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Stress and Your Health

Published September 11, 2018
Kate Sullivan

Written By: Kate Sullivan, MS

Kate holds a MS in Business Psychology and is currently a PHD researcher in Well-Being and Performance Psychology.

stress-and-health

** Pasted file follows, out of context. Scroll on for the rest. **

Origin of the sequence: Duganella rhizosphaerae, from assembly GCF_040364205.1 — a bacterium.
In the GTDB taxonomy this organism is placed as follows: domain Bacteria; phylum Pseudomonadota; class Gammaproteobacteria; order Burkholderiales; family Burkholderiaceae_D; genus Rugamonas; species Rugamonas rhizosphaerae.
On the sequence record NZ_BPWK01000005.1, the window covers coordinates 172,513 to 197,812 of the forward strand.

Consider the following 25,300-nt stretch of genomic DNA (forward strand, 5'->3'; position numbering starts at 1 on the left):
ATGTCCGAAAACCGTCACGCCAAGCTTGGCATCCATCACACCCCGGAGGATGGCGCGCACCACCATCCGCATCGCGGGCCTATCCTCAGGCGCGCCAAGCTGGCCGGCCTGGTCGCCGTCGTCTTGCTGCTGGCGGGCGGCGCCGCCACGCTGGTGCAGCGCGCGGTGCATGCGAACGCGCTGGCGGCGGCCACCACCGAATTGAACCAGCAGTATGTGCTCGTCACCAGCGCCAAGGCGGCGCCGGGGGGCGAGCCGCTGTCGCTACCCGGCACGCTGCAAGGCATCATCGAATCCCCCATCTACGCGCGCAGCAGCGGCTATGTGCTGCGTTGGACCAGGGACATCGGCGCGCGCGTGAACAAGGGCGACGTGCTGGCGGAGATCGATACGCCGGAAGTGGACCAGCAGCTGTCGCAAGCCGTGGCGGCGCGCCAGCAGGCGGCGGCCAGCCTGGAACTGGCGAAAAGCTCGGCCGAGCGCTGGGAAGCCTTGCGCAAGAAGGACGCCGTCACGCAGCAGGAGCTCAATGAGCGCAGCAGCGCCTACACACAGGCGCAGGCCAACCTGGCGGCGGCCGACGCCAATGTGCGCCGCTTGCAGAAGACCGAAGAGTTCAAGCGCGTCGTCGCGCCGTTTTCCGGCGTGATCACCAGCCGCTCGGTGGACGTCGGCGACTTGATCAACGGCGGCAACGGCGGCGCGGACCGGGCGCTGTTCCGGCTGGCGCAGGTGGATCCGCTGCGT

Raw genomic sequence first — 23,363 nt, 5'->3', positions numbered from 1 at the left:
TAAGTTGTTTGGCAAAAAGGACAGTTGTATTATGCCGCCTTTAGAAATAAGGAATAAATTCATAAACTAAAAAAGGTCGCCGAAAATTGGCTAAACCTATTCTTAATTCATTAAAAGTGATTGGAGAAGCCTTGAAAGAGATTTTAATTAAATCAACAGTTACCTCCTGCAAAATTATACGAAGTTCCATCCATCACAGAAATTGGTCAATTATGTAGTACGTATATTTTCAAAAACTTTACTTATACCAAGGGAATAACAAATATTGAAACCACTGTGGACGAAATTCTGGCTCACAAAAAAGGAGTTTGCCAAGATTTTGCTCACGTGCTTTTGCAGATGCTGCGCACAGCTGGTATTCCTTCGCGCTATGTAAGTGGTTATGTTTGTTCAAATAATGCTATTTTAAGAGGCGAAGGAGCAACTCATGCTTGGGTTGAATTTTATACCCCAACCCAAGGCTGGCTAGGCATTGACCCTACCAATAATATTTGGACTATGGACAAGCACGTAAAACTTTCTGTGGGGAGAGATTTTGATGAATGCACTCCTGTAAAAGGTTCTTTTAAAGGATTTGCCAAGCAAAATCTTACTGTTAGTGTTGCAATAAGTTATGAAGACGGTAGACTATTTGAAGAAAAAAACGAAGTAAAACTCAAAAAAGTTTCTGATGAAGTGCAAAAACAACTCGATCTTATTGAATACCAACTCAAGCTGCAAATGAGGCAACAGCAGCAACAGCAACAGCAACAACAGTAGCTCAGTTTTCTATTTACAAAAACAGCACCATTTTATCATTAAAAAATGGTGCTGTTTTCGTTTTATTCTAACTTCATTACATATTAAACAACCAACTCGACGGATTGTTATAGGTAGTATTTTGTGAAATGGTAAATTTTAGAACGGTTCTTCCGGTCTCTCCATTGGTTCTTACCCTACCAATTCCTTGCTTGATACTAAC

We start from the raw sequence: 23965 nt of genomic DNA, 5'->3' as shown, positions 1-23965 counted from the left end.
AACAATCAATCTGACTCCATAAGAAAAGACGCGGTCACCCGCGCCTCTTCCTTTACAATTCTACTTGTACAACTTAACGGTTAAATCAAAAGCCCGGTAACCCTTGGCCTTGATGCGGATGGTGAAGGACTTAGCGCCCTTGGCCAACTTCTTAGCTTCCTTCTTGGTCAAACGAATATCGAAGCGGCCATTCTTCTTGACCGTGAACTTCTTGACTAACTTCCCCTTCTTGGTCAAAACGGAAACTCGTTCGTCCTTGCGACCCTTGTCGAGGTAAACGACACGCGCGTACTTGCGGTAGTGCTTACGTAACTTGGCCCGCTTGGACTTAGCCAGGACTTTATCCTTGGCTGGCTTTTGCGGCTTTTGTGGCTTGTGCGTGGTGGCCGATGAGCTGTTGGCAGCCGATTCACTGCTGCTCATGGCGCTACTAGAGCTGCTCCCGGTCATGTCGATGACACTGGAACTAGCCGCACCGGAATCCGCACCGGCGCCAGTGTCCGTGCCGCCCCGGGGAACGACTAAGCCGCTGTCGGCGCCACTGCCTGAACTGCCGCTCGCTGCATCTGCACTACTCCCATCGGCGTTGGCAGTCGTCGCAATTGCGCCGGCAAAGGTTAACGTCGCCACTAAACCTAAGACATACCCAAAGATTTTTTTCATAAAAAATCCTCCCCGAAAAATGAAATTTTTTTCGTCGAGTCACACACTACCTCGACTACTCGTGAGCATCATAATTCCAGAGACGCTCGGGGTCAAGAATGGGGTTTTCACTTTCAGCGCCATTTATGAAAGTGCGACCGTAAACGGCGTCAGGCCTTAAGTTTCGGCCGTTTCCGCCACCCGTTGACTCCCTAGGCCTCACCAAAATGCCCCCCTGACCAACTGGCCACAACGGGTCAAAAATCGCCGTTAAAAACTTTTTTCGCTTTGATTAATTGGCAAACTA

<article> <div> <ul> <li><a href="#section1">Are There Different Types of Stress?</a></li> <li><a href="#section2">How Does Stress Affect Health?</a></li> <li><a href="#section3">How Can I Manage Stress?</a></li> <li><a href="#section4">Wrap Up</a></li> </ul> </div> <section> <p>Stress seems to be everywhere in our busy, modern lives.</p> <p>Although it’s not possible to avoid stress completely—and certain kinds of stress can even help you stay motivated—stress and health go hand-in-hand. How you manage the stress in your life can have a serious impact on your physical and mental health.</p> <p>In this article, we’ll dive into the different types of stress; how stress can affect your mind and body; and practical ways to cope with stress better every day.</p> </section> <hr class="divider-50 divider-medium mx-auto"> <section id="section1"> <script type="application/ld+json">{"@context":"https://schema.org","@type":"FAQPage","mainEntity":[{"@type":"Question","name":"Are There Different Types of Stress?","acceptedAnswer":{"@type":"Answer","text":"There are different kinds of stress that can affect your emotional and physical state in a variety of different ways.\n\nStress: By its most basic definition, stress is your body’s physical and mental response to a demanding situation 1. It can be good or bad, depending on the situation and your own personality, as well as your current circumstances\n\nDistress: This is the kind of negative pressure you probably think of immediately when someone says the word “stress.” Some examples of distress triggers can include family fights, layoffs, overwhelming work pressure, and more. Left unchecked, distress can lead to a range of physical and mental problems from weight gain to sleep issues to heart disease, autoimmune issues, depression, or anxiety.\n\nEustress: Stress can be beneficial, too. Eustress, which literally means “good stress,” pushes us to be our best selves, encouraging a growth mindset"}}]}</script> <h2>Are There Different Types of Stress?</h2> <p>There are different kinds of stress that can affect your emotional and physical state in a variety of different ways.</p> <ul> <li><b>Stress:</b> By its most basic definition, stress is your body’s physical and mental response to a demanding situation <sup><a href="https://www.tandfonline.com/doi/abs/10.1300/J075v08n02_03" target="_blank" rel="nofollow noreferrer">1</a></sup>. It can be good or bad, depending on the situation and your own personality, as well as your current circumstances.</li> <li><b>Distress:</b> This is the kind of negative pressure you probably think of immediately when someone says the word “stress.”</li> <p>Some examples of <i>distress</i> triggers can include family fights, layoffs, overwhelming work pressure, and more. Left unchecked, distress can lead to a range of physical and mental problems from weight gain to sleep issues to heart disease, autoimmune issues, depression, or anxiety <sup><a href="https://www.tandfonline.com/doi/abs/10.1300/J075v08n02_03" target="_blank" rel="nofollow noreferrer">1</a></sup>.</p> <li><b>Eustress:</b> Stress can be beneficial, too. <i>Eustress</i>, which literally means “good stress,” pushes us to be our best selves, encouraging a growth mindset <sup><a href="https://www.emerald.com/insight/content/doi/10.1108/02683940310502412/full/html" target="_blank" rel="nofollow noreferrer">2</a></sup>.</li> <p>It involves some of the same challenges as distress, but instead of making us anxious or scared, it drives us to perform better <sup><a href="https://www.emerald.com/insight/content/doi/10.1016/S1479-3555(03)03007-5/full/html" target="_blank" rel="nofollow noreferrer">3</a></sup>. For example, your last big work project, while difficult, might have been the exact push you needed to learn a new job skill.</p> <p>Stress also spans different time periods, regardless of what kind of stress you’re experiencing.</p> <li><b>Acute Stress:</b> Acute stress happens for a short period of time and then ends. It’s usually tied to a particular event or circumstance in your life, like a birth or death, a big move, a promotion, etc.</li> <li><b>Chronic Stress:</b> Chronic stress lasts for a long time and can seem like a permanent fixture in your life. An intense job with too many demands is one of the most common causes of chronic stress, although personal situations like a troubled relationship or an ongoing health issue can also cause chronic stress. </li> </ul> <p>No matter which type of stress you may be experiencing, stress and health are linked. A small amount of stress in the form of an exciting project at work or at home can challenge and engage you, boosting your motivation and well-being <sup><a href="https://www.emerald.com/insight/content/doi/10.1108/02683940310502412/full/html" target="_blank" rel="nofollow noreferrer">2</a></sup>. However, chronic stress can have long-lasting negative consequences for your health.</p> </section> <hr class="divider-50 divider-medium mx-auto"> <section id="section2"> <script type="application/ld+json">{"@context":"https://schema.org","@type":"FAQPage","mainEntity":[{"@type":"Question","name":"How Does Stress Affect Health?","acceptedAnswer":{"@type":"Answer","text":"Our bodies and minds are linked in complex ways that scientists are constantly working to understand. You’ve probably experienced this for yourself: Ever had a stomach ache when you were nervous about something? That’s the mind-body connection at work."}}]}</script> <h2>How Does Stress Affect Health?</h2> <p>Our bodies and minds are linked in complex ways that scientists are constantly working to understand <sup><a href="https://www.ingentaconnect.com/content/imp/jcs/2001/00000008/F0020009/1227" target="_blank" rel="nofollow noreferrer">4</a>, <a href="https://nyaspubs.onlinelibrary.wiley.com/doi/abs/10.1111/j.1749-6632.2005.tb06153.x" target="_blank" rel="nofollow noreferrer">5</a></sup>. You’ve probably experienced this for yourself: Ever had a stomach ache when you were nervous about something? That’s the mind-body connection at work.</p> <p>Thanks to this connection, stress affects your health in a range of ways, both mental and physical.</p> <h3>Physical Responses to Stress</h3> <p>Racing heart, tense muscles, involuntary twitches, headaches, stomach aches, cramps—all of these are symptoms of too much stress.</p> <p>Our bodies are designed to alert us to danger, respond quickly, and head to safety; that’s the <i>fight or flight response</i> <sup><a href="https://science.sciencemag.org/content/270/5236/644.abstract" target="_blank" rel="nofollow noreferrer">6</a></sup>.</p> <p>But the helpful reaction that kept our ancestors out of the jaws of a saber-toothed tiger can backfire in our modern world where we are constantly “on”, whether at work or play. Phone notifications, worrisome news, and the continual noise of life keep us in a state of high alert.</p> <p>Consistent stress can result from all of the above. And this chronic stress causes several hormones to be released in your body, including adrenaline and cortisol.</p> <p>To help you escape danger, these compounds make you react faster by diverting resources from your digestive, immune, and reproductive systems to your circulatory and nervous systems <sup><a href="https://science.sciencemag.org/content/270/5236/644.abstract" target="_blank" rel="nofollow noreferrer">6</a></sup>.</p> <p>Overload on stress and you also overload on cortisol and adrenaline, straining your heart and compromising many of your bodily systems. Your immune system can become suppressed, your digestion slows, your kidneys and liver may struggle to keep up, and you may find that you’re constantly tired but can’t sleep <sup><a href="https://www.sciencedirect.com/science/article/abs/pii/S0031938401004723" target="_blank" rel="nofollow noreferrer">7</a>, <a href="https://www.sciencedirect.com/science/article/abs/pii/S0306453014003473" target="_blank" rel="nofollow noreferrer">8</a>, <a href="https://www.sciencedirect.com/science/article/abs/pii/030698779190212H" target="_blank" rel="nofollow noreferrer">9</a></sup>.</p> <p>Chronic stress can cause a range of physical problems, including:</p> <ul> <li>Weight gain or loss</li> <li>Hair loss</li> <li>Fatigue</li> <li>Headaches</li> <li>Ulcers <sup><a href="https://www.ncbi.nlm.nih.gov/pmc/articles/PMC2013318/" target="_blank" rel="nofollow noreferrer">10</a></sup></li> <li>Diabetes</li> <li>Heart disease <sup><a href="https://heart.bmj.com/content/89/5/475" target="_blank" rel="nofollow noreferrer">11</a></sup></li> <li>Cancer <sup><a href="https://psycnet.apa.org/record/1981-21620-001" target="_blank" rel="nofollow noreferrer">12</a></sup></li> </ul> <picture class="lazy-load"> <source data-srcset="https://d1ghrtdbdq2gkr.cloudfront.net/blog-content/massage-neck-back-woman-shoulders-0006.webp" type="image/webp"> <source data-srcset="https://d1ghrtdbdq2gkr.cloudfront.net/blog-content/massage-neck-back-woman-shoulders-0006.jp2" type="image/jpf"> <source data-srcset="https://d1ghrtdbdq2gkr.cloudfront.net/blog-content/massage-neck-back-woman-shoulders-0006.jpg"> <img src="https://d1ghrtdbdq2gkr.cloudfront.net/blog-content/massage-neck-back-woman-shoulders-LR-0006.jpg" class="img-fluid" alt="massage-neck-back-woman-shoulders"> </picture> <h4>Can Stress Cause Body Aches?</h4> <p>When you’re stressed, your entire body tenses up, ready to react to the perceived danger. This can cause a whole host of muscle aches and pains, whether the stress is chronic or acute.</p> <p>Stress can cause aches almost anywhere in the body, but many people find their stress manifests most as pain in their:</p> <ul> <li>Jaw</li> <li>Shoulders and neck</li> <li>Chest</li> <li><a target="_blank" href="https://www.warriormade.com/content/exercise/two-exercises-to-fix-back-pain" rel="noreferrer">Back</a></li> </ul> <p>You may also experience headaches, typically starting at the temples or the back of the head <sup><a href="https://headachejournal.onlinelibrary.wiley.com/doi/abs/10.1111/j.1526-4610.1993.hed3306301.x" target="_blank" rel="nofollow noreferrer">13</a></sup>. Some people also develop muscle spasms, often in the small of the back or near the eye <sup><a href="https://www.sciencedirect.com/science/article/pii/0304395985901083" target="_blank" rel="nofollow noreferrer">14</a></sup>.</p> <p>People tend to tense in these areas because of that fight or flight reaction--if you try to run from danger, you might instinctively hunch your shoulders to make a smaller target. Meanwhile, your back and chest tense to support your upper body as you flee--all <i>flight</i> reactions. Your jaw tenses as a <i>fight</i> reaction--thinking you might need to snap at someone. </p> <p>As for those tension headaches and muscle spasms, they’re frequently related to your body’s attempts to divert resources to your senses, a response that can go awry if there’s no true external danger to respond to.</p> <picture class="lazy-load"> <source data-srcset="https://d1ghrtdbdq2gkr.cloudfront.net/blog-content/woman-young-stressed-study-student-0006.webp" type="image/webp"> <source data-srcset="https://d1ghrtdbdq2gkr.cloudfront.net/blog-content/woman-young-stressed-study-student-0006.jp2" type="image/jpf"> <source data-srcset="https://d1ghrtdbdq2gkr.cloudfront.net/blog-content/woman-young-stressed-study-student-0006.jpg"> <img src="https://d1ghrtdbdq2gkr.cloudfront.net/blog-content/woman-young-stressed-study-student-LR-0006.jpg" class="img-fluid" alt="woman-young-stressed-study-student"> </picture> <h3>Emotional Responses to Stress</h3> <p>Stress and health are also linked to your personality, emotions, and ability to cope. Different people respond to stress in different ways—and you may not always respond to stress the same way in different circumstances <sup><a href="https://www.annualreviews.org/doi/abs/10.1146/annurev.clinpsy.1.102803.144141" target="_blank" rel="nofollow noreferrer">15</a></sup>. </p> <p>You might experience physical or mental symptoms at different times or as the result of different stressful circumstances.</p> <p>In the short term, stress can lead to feelings of anxiety, depression, lethargy, or detachment <sup><a href="https://www.researchgate.net/profile/Ashley_Shurick/publication/239888983_Responding_to_trauma_and_loss_An_emotion_regulation_perspective/links/00b7d5239dfdd317e3000000.pdf" target="_blank" rel="nofollow noreferrer">16</a></sup>. </p> <p>Chronic stress has even more emotional consequences. Someone who’s under constant stress may find themselves withdrawing from daily life, giving up favorite activities, sleeping too much or not enough, or even developing clinical anxiety and depression <sup><a href="https://www.sciencedirect.com/science/article/abs/pii/S0191886900001136" target="_blank" rel="nofollow noreferrer">17</a>, <a href="https://psycnet.apa.org/doiLanding?doi=10.1037%2F0022-3514.54.3.486" target="_blank" rel="nofollow noreferrer">18</a></sup>. </p> <p>Chronic stress can even lead to developing addiction problems as a way to cope, from gambling addiction to alcoholism <sup><a href="https://psycnet.apa.org/record/2003-09670-014" target="_blank" rel="nofollow noreferrer">19</a></sup>.</p> <p>The impact of stress on your mental health can include:</p> <ul> <li>Anxiety</li> <li>Depression</li> <li>Irritability</li> <li>Lack of focus</li> <li>Lack of motivation</li> <li>Burnout <sup><a href="https://www.sciencedirect.com/science/article/pii/B9780128009512000443" target="_blank" rel="nofollow noreferrer">20</a></sup></li> </ul> <p>The mental challenges that result from ongoing stress can be significant, and can affect your work, relationships, and general well-being. If you’ve been experiencing significant stress, it’s important to find ways to change your situation--perhaps by finding a new job or addressing issues in a relationship. Seeing a mental health professional can help, as can finding daily stress management techniques that work for you. </section> <hr class="divider-50 divider-medium mx-auto"> <section id="section3"> <script type="application/ld+json">{"@context":"https://schema.org","@type":"FAQPage","mainEntity":[{"@type":"Question","name":"How Can I Manage Stress?","acceptedAnswer":{"@type":"Answer","text":"Clearly, it’s important to find ways to manage stress in your life. And while stress is inevitable, how we deal with it has major effects on our health and well-being.\n\nStudies show that people who have higher levels of grit and resilience and who believe in their own power to shape their lives have less negative responses to all types of stress.\n\nIn contrast, people who believe that their lives are controlled by forces beyond their control—whether that’s their boss, their family, luck, fate, etc.—experience more harmful consequences when stressed."}}]}</script> <h2>How Can I Manage Stress?</h2> <p>Clearly, it’s important to find ways to manage stress in your life. And while stress is inevitable, how we deal with it has major effects on our health and well-being <sup><a href="https://journals.sagepub.com/doi/abs/10.1177/0022146510383499" target="_blank" rel="nofollow noreferrer">21</a></sup>.</p> <p>Studies show that people who have higher levels of grit and resilience and who believe in their own power to shape their lives have less negative responses to all types of stress <sup><a href="https://www.researchgate.net/profile/Ashley_Shurick/publication/239888983_Responding_to_trauma_and_loss_An_emotion_regulation_perspective/links/00b7d5239dfdd317e3000000.pdf" target="_blank" rel="nofollow noreferrer">16</a></sup>.</p> <p>In contrast, people who believe that their lives are controlled by forces beyond their control—whether that’s their boss, their family, luck, fate, etc.—experience more harmful consequences when stressed <sup><a href="https://headachejournal.onlinelibrary.wiley.com/doi/abs/10.1111/j.1526-4610.1986.hed2607369.x" target="_blank" rel="nofollow noreferrer">22</a></sup>.</p> <p>Just as everyone experiences stress differently, everyone has different ways to manage their stress. However, research supports a few common ways to reduce your stress levels—and to cope with the stress you experience in a more positive way.</p> <h3>Call on Friends and Family</h3> <p>You don’t have to go it alone. </p> <p>When you feel stressed, calling on friends and family to support you can be one of the most helpful things you can do. Studies show that people with strong support networks are more resilient against stressful events, experiencing fewer negative effects <sup><a href="https://psycnet.apa.org/record/1979-21196-001" target="_blank" rel="nofollow noreferrer">23</a>, <a href="https://psycnet.apa.org/record/1986-30534-001" target="_blank" rel="nofollow noreferrer">24</a>, <a href="https://www.jstor.org/stable/2136433?seq=1#page_scan_tab_contents" target="_blank" rel="nofollow noreferrer">25</a></sup>.</p> <p>When you feel overwhelmed, reach out to your loved ones. </p> <p>Make time for a cup of coffee with a friend you haven’t seen in a while. Ask your spouse to lighten your load for a bit by taking on a few more chores this week. Plan a date night. Take the kids to the park. Call your college roommate. Taking time to be present with and for the people you love is one of the most powerful ways to recharge and stop the stress cycle.</p> <h3>Engage in Self-Care</h3> <p>Stress often comes from trying to fulfill all our obligations to work, family, friends, clubs, and so on. But all that care for other people can come at a cost: your own health. </p> <p>When faced with the stress of a busy life, it’s important to take care of yourself. Think of the airline warning: <i>Put on your own oxygen mask first</i>. </p> <p>Whatever “self-care” means to you, make time for it in your life. </p> <p>Whether that’s getting a massage or taking a long bath, going on a hike or running with your dog, or even just binge-watching a series on Netflix, self-care is what you make of it. No matter what your relaxation method of choice, try to take at least 15 minutes a day to do something just for you. Studies show that engaging in regular self-care improves your ability to cope with stress and lowers its impact on your health <sup><a href="https://psycnet.apa.org/record/2012-03627-007" target="_blank" rel="nofollow noreferrer">26</a>, <a href="https://psycnet.apa.org/record/2012-23385-001" target="_blank" rel="nofollow noreferrer">27</a></sup>.</p> <picture class="lazy-load"> <source data-srcset="https://d1ghrtdbdq2gkr.cloudfront.net/blog-content/woman-happy-content-warm-outside-sun-0006.webp" type="image/webp"> <source data-srcset="https://d1ghrtdbdq2gkr.cloudfront.net/blog-content/woman-happy-content-warm-outside-sun-0006.jp2" type="image/jpf"> <source data-srcset="https://d1ghrtdbdq2gkr.cloudfront.net/blog-content/woman-happy-content-warm-outside-sun-0006.jpg"> <img src="https://d1ghrtdbdq2gkr.cloudfront.net/blog-content/woman-happy-content-warm-outside-sun-LR-0006.jpg" class="img-fluid" alt="woman-happy-content-warm-outside-sun"> </picture> <h3>Practice Mindfulness</h3> <p>There’s a huge body of research supporting the importance of mindfulness for stress management <sup><a href="https://journals.lww.com/practicalpsychiatry/Abstract/2012/07000/Mindfulness_Based_Stress_Reduction,.2.aspx" target="_blank" rel="nofollow noreferrer">28</a>, <a href="https://www.sciencedirect.com/science/article/abs/pii/S0022399903005737" target="_blank" rel="nofollow noreferrer">29</a>, <a href="https://www.liebertpub.com/doi/abs/10.1089/acm.2008.0495" target="_blank" rel="nofollow noreferrer">30</a>, <a href="https://psycnet.apa.org/record/2007-07751-003" target="_blank" rel="nofollow noreferrer">31</a></sup>. </p> <p>As little as 15 minutes a day of quiet meditation can help reduce your stress level dramatically <sup><a href="https://www.liebertpub.com/doi/abs/10.1089/acm.2008.0495" target="_blank" rel="nofollow noreferrer">30</a></sup>. Try downloading an app like Headspace or Calm to get started.</p> <p>Have trouble sitting still for long enough to meditate? Movement practices like yoga, qigong, or tai chi may help. You can also try a simple <a target="_blank" href="https://www.warriormade.com/content/exercise/10-reasons-why-walking-is-the-best-exercise" rel="noreferrer">walking exercise</a>: Turn off your podcast or music and instead pay attention to the feeling of the ground under your feet with each step you take. You’ll experience the benefits of mindfulness <i>and</i> get some exercise.</p> <h3>Get More Sleep</h3> <p>Taking time to sleep can feel like the last thing you can afford after a stressful day, but sleep disturbances and stress go hand-in-hand <sup><a href="https://europepmc.org/abstract/med/17173205" target="_blank" rel="nofollow noreferrer">32</a></sup>. </p> <p>Chronic stress can make it hard to fall asleep, even though you’re always tired <sup><a href="https://psycnet.apa.org/record/2004-18051-014" target="_blank" rel="nofollow noreferrer">33</a></sup>. On the other hand, <a target="_blank" href="https://www.warriormade.com/content/diet/how-going-keto-can-improve-your-sleep-quality" rel="noreferrer">getting more sleep</a> is linked with improving your ability to cope with stress, breaking the negative spiral <sup><a href="https://psycnet.apa.org/record/2012-03627-007" target="_blank" rel="nofollow noreferrer">26</a></sup>. Try to get at least 7 hours most nights, preferably 8. If you’re too stressed to fall asleep, check with your doctor and consider a <a target="_blank" href="https://www.warriormade.com/content/diet/the-most-effective-natural-sleep-aids" rel="noreferrer">natural sleep aid</a> to help.</p> <h3>Exercise</h3> <p>We’ve all heard it: “Exercise improves your <a target="_blank" href="https://www.warriormade.com/content/exercise/exercise-for-mental-health" rel="noreferrer">mental health</a>.” Well, it’s true. Studies show that even light exercise can improve your mood and help lower your risk of stress-related illnesses <sup><a href="https://www.ncbi.nlm.nih.gov/pmc/articles/PMC1424736/" target="_blank" rel="nofollow noreferrer">34</a>, <a href="https://www.sciencedirect.com/science/article/abs/pii/000291499090032V" target="_blank" rel="nofollow noreferrer">35</a>, <a href="https://www.sciencedirect.com/science/article/abs/pii/S0002914907022230" target="_blank" rel="nofollow noreferrer">36</a></sup>.</p> <p>You may feel too tired to exercise if you’re suffering from chronic stress, but even a short walk can help get you back on the path to physical and mental health. Adding cardio, especially in the form of a sport or activity that you enjoy, can amplify your results. </p> <p>Need an easy way to get started with a new exercise routine? Try a <a target="_blank" href="https://www.warriormade.com/content/exercise/three-best-commercial-break-exercises-you-can-do/" rel="noreferrer">commercial break</a> fitness routine or <a target="_blank" href="https://www.warriormade.com/content/exercise/27-beginner-bodyweight-exercises-that-get-results" rel="noreferrer">bodyweight exercises</a>.</p> <h3>Eat Right</h3> <p>What you eat affects how you feel—and how you deal with stress. Our gut microbiome has a strong link with mental health, so it’s important to eat properly to support your mind and body alike <sup><a href="https://www.sciencedirect.com/science/article/abs/pii/S0166223613000088" target="_blank" rel="nofollow noreferrer">37</a></sup>.</p> <p>Reducing the amount of <a target="_blank" href="https://www.warriormade.com/content/diet/8-facts-about-sugar-and-depression" rel="noreferrer">refined sugar</a> in your diet, loading up on <a target="_blank" href="https://www.warriormade.com/content/diet/the-411-on-probiotics-and-the-microbiome" rel="noreferrer">helpful probiotics</a>, and sticking to whole foods instead of processed can support your gut and in turn, improve your ability to cope with stress. </p> <p>Moreover, certain foods can help you feel better almost immediately. <a target="_blank" href="https://www.warriormade.com/content/diet/keto-chocolate" rel="noreferrer">Dark chocolate</a>, turkey and other foods containing tryptophan, and some dairy products can help release feel-good hormones like serotonin to alleviate your stress in the moment <sup><a href="https://www.jstage.jst.go.jp/article/jmi/51/3,4/51_3,4_139/_article/-char/ja/" target="_blank" rel="nofollow noreferrer">38</a></sup>.</p> <picture class="lazy-load"> <source data-srcset="https://d1ghrtdbdq2gkr.cloudfront.net/blog-content/woman-nature-mointains-sunlight-free-refreshing-0006.webp" type="image/webp"> <source data-srcset="https://d1ghrtdbdq2gkr.cloudfront.net/blog-content/woman-nature-mointains-sunlight-free-refreshing-0006.jp2" type="image/jpf"> <source data-srcset="https://d1ghrtdbdq2gkr.cloudfront.net/blog-content/woman-nature-mointains-sunlight-free-refreshing-0006.jpg"> <img src="https://d1ghrtdbdq2gkr.cloudfront.net/blog-content/woman-nature-mointains-sunlight-free-refreshing-LR-0006.jpg" class="img-fluid" alt="woman-nature-mointains-sunlight"> </picture> </section> <hr class="divider-50 divider-medium mx-auto"> <section id="section4"> <h2>Wrap Up</h2> <p>Stress is an inescapable part of modern life. But stress and health affect each other: constant stress can put you at risk of serious health issues, from anxiety and depression to ulcers, heart disease, and even cancer.</p> <p>To help deal with stress in the moment, be aware of your physical reactions, then focus on your breathing and pulse and picture them slowing.</p> <p>In the long run, practicing mindfulness and self-care (like getting enough sleep and exercise), eating right, and spending time with loved ones will make dramatic differences to your daily life experience.</p> <p>By being aware of your body and taking time to take care of yourself, you can help reduce the negative effects of stress in your life and stay on the path to greater well-being every day.</p> </section> </article>